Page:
Absolutely hysterical! Laugh out loud funny from start to finish!
LOS ANGELES — AUG 16, 2023
On Tuesday night, your intrepid reviewer, along with his wife, ventured bravely into the mayhem that is “Peter Pan Goes Wrong” at the Ahmanson Theatre, and found ourselves choking with laughter at both the sly in-jokes and the physical chaos.
The Peter Pan staging by the hapless takes on a very similar meta theme with the same incompetent Cornley Polytechnic Drama Society (from “The Play That Goes Wrong”) trying to stage a "serious" version of JM Barrie's classic, but ends up being more slapstick than serious thesp.
Pretty well everyone is already familiar with JM Barrie’s story about Wendy, John and Michael’s trip to Neverland in the company of the obstreperous Tinkerbell (whose lighted tutu is attached to the main electrical supply…you can guess what happens) and the boy who refuses to grow up, and seems unlikely ever to do so, given the amount of concussion sustained.
Ten years ago, Mischief Productions brought its CPDS play within a play entitled “The Murder at Haversham Manor” from its home base in England to Broadway. Part of the manor collapsed. An actor was poisoned in a prop mix-up. After the leading lady was knocked unconscious by a door, she was replaced by the stage manager; when knocked unconscious as well, he was replaced by a sound technician and eventually, somehow, a grandfather clock.
In “Peter Pan Goes Wrong,” many of the same disasters happen chez Darling as happened at Haversham Manor, or close variations on them. Let’s just say that Peter doesn’t fly so much as flail while airborne. He, too, finds himself dangling upside down and is knocked unconscious. This scenario is not that new really. In the 1920’s Gladys Cooper played Peter Pan and had some rows going on with the stage hands, who took their revenge on her during her flying sequences. She also bounced off scenery like a wrecking ball.
Directed by Adam Meggido, this is a slicker affair than “The Play That Goes Wrong,” and has the added bonus (on this tour stop) with the presence of Bradley Whitford (of NBC’s “The West Wing” and “The Handmaids Tale” fame) as a narrator constantly upstaged by his chair.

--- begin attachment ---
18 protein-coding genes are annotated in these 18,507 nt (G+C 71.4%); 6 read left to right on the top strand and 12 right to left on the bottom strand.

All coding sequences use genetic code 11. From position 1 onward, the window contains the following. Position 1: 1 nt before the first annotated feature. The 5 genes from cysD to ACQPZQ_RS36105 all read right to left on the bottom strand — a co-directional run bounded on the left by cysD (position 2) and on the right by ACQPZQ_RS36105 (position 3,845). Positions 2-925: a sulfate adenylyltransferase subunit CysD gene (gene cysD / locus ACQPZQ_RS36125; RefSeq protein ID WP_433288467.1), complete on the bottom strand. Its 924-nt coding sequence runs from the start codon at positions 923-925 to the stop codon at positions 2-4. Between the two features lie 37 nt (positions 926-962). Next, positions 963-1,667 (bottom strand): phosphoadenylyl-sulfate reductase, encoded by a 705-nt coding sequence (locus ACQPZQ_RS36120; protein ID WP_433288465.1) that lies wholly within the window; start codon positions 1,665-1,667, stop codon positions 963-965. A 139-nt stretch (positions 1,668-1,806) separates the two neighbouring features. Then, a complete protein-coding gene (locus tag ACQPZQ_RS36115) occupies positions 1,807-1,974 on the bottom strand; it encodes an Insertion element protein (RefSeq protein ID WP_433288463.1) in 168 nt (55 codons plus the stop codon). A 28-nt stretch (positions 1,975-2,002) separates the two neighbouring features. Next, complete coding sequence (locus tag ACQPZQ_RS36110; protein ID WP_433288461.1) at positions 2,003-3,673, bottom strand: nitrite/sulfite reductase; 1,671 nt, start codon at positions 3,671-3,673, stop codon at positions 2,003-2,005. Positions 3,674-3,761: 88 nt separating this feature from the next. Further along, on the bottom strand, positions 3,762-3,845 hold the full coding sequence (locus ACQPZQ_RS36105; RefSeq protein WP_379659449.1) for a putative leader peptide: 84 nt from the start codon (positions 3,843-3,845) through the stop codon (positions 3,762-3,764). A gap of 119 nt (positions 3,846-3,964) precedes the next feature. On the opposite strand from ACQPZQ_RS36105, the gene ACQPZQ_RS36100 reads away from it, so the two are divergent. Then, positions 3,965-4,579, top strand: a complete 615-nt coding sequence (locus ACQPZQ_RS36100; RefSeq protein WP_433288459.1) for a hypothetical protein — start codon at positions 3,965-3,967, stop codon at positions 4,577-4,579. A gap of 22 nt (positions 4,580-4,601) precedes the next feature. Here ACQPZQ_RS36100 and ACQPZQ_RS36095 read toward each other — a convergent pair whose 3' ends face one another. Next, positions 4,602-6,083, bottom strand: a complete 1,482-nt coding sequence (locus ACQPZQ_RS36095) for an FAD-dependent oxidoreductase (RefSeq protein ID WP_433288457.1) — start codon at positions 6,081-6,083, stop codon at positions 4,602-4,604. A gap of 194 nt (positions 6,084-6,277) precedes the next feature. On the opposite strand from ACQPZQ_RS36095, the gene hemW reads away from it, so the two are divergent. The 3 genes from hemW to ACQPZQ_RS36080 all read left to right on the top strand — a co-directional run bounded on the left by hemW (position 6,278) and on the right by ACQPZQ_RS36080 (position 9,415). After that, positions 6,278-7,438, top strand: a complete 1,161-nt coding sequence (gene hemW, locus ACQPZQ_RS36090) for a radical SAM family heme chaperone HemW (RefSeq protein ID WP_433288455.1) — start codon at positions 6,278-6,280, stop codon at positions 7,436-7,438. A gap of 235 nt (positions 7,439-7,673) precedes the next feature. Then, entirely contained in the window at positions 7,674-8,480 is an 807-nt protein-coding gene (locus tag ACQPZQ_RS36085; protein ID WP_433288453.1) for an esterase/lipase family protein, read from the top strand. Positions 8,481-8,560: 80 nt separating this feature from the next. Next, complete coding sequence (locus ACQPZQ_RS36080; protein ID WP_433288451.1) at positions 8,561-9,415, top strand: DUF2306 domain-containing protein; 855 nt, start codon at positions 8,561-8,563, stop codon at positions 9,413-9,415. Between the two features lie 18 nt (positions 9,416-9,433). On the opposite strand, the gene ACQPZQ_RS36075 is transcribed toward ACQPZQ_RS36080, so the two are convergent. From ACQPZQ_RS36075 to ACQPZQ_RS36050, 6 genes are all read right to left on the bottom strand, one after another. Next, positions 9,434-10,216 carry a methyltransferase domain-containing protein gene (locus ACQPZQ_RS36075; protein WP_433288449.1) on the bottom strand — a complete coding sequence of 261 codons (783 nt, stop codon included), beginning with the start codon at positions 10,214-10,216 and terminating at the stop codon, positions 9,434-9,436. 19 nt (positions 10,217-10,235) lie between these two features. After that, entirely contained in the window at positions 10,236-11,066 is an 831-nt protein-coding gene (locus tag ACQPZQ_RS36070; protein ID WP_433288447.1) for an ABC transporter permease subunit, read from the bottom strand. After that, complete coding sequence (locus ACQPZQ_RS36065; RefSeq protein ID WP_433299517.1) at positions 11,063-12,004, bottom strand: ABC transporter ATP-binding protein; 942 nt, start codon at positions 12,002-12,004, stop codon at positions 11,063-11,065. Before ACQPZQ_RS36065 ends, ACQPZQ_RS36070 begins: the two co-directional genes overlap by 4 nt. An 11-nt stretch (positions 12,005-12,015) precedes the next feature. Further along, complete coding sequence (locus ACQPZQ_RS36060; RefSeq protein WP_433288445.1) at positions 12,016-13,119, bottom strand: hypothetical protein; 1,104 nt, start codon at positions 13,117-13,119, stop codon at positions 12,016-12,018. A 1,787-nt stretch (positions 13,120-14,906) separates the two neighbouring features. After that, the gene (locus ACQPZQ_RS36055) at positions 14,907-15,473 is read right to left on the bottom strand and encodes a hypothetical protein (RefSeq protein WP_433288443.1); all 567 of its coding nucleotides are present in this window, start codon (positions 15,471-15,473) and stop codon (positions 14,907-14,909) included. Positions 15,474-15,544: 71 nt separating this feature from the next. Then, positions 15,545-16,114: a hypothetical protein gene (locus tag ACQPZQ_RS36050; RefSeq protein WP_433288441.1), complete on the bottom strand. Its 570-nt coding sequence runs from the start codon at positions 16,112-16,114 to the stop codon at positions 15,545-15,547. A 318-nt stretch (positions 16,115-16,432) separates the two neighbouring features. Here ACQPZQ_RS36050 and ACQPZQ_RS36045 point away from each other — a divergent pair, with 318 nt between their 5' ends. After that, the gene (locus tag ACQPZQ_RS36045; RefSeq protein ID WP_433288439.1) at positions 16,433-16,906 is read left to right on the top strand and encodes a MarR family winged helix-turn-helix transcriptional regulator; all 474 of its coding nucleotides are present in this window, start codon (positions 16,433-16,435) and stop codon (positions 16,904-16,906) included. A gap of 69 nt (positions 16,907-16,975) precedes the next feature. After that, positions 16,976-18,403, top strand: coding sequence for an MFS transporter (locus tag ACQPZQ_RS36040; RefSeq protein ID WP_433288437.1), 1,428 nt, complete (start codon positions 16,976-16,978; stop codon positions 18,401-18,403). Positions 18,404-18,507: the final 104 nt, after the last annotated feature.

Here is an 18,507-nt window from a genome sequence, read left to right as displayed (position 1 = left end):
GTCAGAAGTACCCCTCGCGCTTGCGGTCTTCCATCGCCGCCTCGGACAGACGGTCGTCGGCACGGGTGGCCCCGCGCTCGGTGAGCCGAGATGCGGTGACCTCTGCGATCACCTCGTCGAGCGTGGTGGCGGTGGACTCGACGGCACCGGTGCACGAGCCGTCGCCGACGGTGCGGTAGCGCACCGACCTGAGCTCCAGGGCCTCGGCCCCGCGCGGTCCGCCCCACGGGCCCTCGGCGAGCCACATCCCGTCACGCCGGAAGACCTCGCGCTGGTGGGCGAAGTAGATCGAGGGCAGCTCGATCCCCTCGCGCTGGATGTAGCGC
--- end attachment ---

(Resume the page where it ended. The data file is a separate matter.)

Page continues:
The play’s three authors, once drama school chums, have given themselves the best roles. Henry Shields, the choleric, John Cleese-like one, plays Mr. Darling and Captain Hook; Henry Lewis, the haunted teddy bear, is naturally Nana; and Jonathan Sayer is the head-phoned idiot who barely belongs on a stage. There’s good work, too, from Matthew Cavendish as Max, who has only been cast because his uncle put up the money; Nancy Zamit as Annie, a multiple quick-change failure, and Ellie Morris as the stage-fright-afflicted Lucy, who believes in fairies. It’s formulaic, but it delivers.
So when you arrive, take a long look at the uncurtained stage. Now try to envision the ways that this set might be violently dismembered by a cast of really bad, really clumsy actors. Whatever visions of chaos your imagination summons, the odds are that this show’s artfully hapless team will exceed them, letting loose the suppressed, rambunctious, juvenile giggler within you. There’s even a brilliant blacklit scene with fluorescent fish forming hilarious, cheeky shapes, some X-rated.
You may notice also, before the production begins, cast and crew members are discovered roaming the stage and aisles with distraught purposefulness, making last-minute adjustments to electrical failures or broken seats in the audience.
Onstage, the Darlings’ nursery looks as if it were built on a budget not greater than the cost of a ticket, with a rickety three-level bunk bed, a wobbly casement window and wiring that’s already sparking before the lights go down. And that turntable set that is supposed to deliver the children home from Neverland looks just as likely to deliver them to the emergency room (nearly fulfilling Peter’s prediction in the Barrie play: “To die will be an awfully big adventure”).